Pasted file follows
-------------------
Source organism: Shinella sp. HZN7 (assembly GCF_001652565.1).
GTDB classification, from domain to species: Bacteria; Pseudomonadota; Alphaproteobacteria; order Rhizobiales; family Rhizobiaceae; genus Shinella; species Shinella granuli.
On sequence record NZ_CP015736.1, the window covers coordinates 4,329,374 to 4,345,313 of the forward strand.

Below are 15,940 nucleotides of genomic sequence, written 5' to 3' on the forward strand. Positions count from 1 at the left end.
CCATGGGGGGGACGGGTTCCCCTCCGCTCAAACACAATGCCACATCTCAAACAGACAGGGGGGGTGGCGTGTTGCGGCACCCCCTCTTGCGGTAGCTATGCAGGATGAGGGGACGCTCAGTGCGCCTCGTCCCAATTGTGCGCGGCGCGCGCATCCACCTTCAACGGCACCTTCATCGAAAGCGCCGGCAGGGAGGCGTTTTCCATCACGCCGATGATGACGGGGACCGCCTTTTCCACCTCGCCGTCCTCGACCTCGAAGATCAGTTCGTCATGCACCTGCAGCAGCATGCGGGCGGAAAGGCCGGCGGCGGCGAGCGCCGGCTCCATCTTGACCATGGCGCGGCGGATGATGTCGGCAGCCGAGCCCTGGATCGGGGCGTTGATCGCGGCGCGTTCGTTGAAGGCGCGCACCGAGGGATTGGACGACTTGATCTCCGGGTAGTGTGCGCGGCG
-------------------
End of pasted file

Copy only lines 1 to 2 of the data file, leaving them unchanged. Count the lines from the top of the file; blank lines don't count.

Source organism: Shinella sp. HZN7 (assembly GCF_001652565.1).
GTDB classification, from domain to species: Bacteria; Pseudomonadota; Alphaproteobacteria; order Rhizobiales; family Rhizobiaceae; genus Shinella; species Shinella granuli.